INGENUITY AT WORK
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Transfer Precise Shapes with the Contour Gauge
Recently I gave my bathroom a DIY make-over. I was on a tight budget but I wanted to make certain it got the most bang for my buck. On my renovation to-do list was:
BATHROOM RENOVATION TO-DO LIST
- install new flooring
- vanity, mirror, sink
- light fixture
- shower head, faucet
- bead board
The tub and tile were in decent shape, so I kept them. We managed to remove the old materials without any problem. Now it was time to install the flooring. Since I was doing this myself, I had no clue what the best approach would be to easily and precisely cut the tile. I had to cut around the molding, toilet, vanity and my awkward angled tub. This was starting to look like a DIY nightmare...but was it?
Lucky for me, I have a handyman friend who listened to my dilemma, was quick to tell me about a tool that is now my absolute go to DIY treasure in my toolbox. Drum roll…the Contour Gauge.
This simple but amazing tool is designed to transfer precise curves and irregular shapes. All you have to do is press the comb side of the tool against a surface and each tooth on the comb will adjust to the point of contact, thus creating a wave of pins curved to form a traceable line. Well, that was simple and (dare I say it) actually fun to use!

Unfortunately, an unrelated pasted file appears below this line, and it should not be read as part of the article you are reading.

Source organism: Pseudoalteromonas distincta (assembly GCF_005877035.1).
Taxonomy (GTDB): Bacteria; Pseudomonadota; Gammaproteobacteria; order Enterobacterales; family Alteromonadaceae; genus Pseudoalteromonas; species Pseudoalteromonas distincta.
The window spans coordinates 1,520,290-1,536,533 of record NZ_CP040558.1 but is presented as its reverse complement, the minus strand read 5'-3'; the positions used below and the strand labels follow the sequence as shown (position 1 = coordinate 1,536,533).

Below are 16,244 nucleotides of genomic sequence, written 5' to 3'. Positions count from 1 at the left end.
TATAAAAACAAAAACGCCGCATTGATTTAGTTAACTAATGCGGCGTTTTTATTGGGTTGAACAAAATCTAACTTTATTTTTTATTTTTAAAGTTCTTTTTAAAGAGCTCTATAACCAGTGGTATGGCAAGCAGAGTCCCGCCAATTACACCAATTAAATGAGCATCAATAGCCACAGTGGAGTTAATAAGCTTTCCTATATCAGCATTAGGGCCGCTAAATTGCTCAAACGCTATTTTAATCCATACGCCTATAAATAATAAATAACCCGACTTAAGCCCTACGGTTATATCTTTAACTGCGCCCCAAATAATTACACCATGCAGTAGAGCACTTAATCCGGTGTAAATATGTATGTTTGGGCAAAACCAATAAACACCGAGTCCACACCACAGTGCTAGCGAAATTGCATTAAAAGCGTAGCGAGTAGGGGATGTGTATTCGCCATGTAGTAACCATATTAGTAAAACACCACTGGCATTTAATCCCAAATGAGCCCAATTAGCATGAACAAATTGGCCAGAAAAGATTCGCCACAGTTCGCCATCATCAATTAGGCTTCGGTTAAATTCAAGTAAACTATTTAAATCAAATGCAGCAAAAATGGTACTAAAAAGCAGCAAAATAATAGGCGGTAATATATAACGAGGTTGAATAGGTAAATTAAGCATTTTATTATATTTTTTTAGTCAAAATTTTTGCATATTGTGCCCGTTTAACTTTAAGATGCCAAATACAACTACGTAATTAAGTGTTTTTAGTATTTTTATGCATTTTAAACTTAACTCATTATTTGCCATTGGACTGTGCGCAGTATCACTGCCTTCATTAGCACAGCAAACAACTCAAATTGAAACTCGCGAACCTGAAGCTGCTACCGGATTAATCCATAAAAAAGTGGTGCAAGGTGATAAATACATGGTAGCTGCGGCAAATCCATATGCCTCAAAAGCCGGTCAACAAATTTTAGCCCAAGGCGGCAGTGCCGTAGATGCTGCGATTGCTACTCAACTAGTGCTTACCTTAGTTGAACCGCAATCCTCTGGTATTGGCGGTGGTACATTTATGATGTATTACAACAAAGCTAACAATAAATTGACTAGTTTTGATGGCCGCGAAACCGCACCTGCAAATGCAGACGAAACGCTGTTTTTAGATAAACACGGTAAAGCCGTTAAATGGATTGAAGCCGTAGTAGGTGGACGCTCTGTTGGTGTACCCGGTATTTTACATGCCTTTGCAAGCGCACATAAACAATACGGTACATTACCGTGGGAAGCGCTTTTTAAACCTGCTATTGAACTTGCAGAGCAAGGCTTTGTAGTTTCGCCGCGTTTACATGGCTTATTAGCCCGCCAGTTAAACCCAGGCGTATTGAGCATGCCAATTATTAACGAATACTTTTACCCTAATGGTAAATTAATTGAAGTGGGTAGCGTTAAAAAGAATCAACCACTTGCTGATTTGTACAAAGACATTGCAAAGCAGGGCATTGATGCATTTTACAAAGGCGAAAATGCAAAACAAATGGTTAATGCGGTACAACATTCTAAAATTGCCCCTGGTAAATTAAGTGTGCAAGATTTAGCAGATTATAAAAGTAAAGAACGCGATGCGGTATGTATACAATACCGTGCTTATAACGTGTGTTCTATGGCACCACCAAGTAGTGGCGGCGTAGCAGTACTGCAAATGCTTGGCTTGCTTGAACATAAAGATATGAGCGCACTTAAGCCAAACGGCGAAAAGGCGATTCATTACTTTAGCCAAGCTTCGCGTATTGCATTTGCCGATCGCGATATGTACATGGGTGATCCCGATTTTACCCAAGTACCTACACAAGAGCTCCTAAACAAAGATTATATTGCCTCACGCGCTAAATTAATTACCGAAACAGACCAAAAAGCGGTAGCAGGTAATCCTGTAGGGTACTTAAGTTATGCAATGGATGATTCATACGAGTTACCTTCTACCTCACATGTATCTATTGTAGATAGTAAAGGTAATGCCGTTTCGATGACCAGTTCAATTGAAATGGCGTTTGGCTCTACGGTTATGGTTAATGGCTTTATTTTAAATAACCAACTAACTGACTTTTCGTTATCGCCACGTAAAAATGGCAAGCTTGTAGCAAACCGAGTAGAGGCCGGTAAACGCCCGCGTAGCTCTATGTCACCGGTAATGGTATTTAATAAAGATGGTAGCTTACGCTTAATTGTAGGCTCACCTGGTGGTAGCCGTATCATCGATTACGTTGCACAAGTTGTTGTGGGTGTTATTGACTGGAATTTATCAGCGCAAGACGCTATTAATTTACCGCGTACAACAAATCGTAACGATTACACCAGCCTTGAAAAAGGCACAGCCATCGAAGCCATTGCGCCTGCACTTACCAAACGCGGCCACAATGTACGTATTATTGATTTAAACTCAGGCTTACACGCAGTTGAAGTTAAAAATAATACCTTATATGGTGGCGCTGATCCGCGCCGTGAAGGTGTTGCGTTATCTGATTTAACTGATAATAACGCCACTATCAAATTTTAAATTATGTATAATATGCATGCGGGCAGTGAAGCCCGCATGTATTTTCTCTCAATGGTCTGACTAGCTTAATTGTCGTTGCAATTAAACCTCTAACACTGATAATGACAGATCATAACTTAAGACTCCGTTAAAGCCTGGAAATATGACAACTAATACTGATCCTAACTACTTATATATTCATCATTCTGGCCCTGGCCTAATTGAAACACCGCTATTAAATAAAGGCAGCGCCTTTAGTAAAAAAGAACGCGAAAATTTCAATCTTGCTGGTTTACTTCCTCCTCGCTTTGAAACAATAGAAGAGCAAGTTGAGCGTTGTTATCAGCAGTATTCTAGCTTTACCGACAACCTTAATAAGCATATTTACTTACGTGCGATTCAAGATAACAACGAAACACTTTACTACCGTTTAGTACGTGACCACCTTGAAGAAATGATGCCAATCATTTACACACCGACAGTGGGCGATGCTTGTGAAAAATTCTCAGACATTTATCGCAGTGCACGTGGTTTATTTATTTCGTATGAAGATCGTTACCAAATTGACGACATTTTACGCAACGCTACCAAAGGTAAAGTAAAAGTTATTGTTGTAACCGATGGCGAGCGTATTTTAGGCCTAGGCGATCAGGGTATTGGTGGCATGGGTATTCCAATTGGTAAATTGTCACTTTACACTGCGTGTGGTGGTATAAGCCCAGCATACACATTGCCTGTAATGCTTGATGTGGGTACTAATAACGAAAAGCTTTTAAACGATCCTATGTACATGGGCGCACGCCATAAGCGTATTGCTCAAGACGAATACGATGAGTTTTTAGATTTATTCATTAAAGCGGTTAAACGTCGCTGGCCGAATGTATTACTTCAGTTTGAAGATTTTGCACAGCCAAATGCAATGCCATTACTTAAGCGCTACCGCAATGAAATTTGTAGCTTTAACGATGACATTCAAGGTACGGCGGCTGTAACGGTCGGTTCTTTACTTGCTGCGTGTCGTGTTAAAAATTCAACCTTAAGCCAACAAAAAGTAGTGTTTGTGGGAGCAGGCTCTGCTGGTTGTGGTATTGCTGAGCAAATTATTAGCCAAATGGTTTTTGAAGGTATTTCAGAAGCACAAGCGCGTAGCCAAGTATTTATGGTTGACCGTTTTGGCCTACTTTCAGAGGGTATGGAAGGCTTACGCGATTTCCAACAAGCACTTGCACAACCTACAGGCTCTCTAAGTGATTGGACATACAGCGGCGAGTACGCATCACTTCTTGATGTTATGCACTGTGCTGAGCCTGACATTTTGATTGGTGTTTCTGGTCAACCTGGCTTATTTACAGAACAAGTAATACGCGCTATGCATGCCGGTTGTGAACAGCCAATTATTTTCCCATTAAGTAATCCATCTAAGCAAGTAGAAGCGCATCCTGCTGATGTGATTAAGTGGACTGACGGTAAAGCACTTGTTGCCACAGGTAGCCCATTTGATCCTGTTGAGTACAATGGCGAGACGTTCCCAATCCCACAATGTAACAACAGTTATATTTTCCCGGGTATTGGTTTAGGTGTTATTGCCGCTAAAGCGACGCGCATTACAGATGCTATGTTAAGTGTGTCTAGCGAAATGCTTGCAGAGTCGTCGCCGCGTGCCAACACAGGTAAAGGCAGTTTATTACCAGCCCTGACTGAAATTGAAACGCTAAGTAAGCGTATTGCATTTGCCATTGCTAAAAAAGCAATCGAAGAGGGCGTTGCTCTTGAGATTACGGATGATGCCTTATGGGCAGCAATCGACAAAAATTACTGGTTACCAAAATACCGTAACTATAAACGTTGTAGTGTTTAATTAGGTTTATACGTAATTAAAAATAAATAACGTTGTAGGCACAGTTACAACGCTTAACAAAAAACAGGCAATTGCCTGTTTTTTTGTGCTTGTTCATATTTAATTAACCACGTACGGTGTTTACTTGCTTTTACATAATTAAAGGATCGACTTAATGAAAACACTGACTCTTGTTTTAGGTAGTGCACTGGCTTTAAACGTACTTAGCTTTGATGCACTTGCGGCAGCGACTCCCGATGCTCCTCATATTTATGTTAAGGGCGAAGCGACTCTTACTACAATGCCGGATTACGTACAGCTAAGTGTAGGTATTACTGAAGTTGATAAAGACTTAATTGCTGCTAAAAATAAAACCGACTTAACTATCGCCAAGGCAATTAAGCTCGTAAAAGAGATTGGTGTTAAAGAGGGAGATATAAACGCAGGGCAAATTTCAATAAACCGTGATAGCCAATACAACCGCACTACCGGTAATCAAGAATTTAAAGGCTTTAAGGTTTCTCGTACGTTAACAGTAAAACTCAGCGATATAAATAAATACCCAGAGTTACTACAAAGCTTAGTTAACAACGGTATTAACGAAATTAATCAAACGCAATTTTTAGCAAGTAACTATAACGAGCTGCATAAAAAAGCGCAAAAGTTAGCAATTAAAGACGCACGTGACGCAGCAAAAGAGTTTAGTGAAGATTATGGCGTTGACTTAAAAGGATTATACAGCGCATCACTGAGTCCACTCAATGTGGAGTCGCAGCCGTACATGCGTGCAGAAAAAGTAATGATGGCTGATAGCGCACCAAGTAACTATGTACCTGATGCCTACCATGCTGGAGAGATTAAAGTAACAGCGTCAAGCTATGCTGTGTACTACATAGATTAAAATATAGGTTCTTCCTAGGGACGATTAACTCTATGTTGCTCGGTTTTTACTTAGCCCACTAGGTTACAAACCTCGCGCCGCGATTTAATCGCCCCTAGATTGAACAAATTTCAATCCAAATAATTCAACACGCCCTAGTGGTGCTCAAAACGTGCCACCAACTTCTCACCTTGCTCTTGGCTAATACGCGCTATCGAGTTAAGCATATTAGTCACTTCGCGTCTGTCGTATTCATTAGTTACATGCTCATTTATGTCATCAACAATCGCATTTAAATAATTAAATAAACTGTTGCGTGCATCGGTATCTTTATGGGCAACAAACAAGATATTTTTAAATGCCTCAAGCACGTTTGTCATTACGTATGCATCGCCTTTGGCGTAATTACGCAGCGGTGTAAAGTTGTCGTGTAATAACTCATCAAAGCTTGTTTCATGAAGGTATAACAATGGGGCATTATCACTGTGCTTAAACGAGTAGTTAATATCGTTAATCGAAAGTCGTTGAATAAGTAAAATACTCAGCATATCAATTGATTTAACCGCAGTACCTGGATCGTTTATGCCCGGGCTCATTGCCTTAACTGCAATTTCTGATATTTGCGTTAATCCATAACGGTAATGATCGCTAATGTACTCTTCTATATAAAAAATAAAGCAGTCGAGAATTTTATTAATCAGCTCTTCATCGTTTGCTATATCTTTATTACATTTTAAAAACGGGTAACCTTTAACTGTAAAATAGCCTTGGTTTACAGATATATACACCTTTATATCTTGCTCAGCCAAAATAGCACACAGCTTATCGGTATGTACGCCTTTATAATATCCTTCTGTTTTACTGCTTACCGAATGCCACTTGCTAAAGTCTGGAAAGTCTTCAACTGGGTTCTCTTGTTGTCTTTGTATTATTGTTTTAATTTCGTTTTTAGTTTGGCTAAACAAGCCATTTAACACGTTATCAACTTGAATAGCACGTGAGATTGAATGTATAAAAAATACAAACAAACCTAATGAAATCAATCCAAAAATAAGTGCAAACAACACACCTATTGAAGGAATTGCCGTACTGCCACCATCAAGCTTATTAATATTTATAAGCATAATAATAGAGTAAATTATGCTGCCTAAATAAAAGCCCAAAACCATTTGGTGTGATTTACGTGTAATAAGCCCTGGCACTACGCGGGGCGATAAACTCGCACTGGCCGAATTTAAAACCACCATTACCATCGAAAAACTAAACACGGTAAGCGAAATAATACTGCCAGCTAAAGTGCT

There are metal contour gauges and plastic contour gauges (sometimes called profile combs, profile gauges or shape duplicators). Since the metal wires are smaller in diameter, the metal contour gauges may offer more accurate tracing but may not be as durable as the plastic gauges since the teeth are more inclined to bend/dislodge. For my purposes, I initially decided on purchasing the metal gauge since I was sold on metal giving me the most precise impression but then decided to purchase both since they are super cheap on Amazon. General Tools offers two different contour gauge sizes, the 10” Plastic Contour Gauge and the 6” Metal Contour Gauge. What if you are duplicating larger shapes? Combine two gauges. Problem solved!
My professed tile cutting nightmare turned into quite the opposite. I found myself pressing the contour gauge up against molding, pipes and columns. Also, it can be used not only on tile but laminate, engineered wood, solid wood and vinyl flooring.
Thanks to my handyman friend from saving me from a tile cutting headache. Hope this post (and video!) serves as your DIY handyman friend and you add the contour gauge to your toolbox before you start your next DIY home improvement project!
Ingenuity is at our core of every tool we make. With General in your tool belt, you can proudly take on the title of “Genius At Work”. Check out www.generaltools.com for all your precise tool needs.← Previous Post Next Post →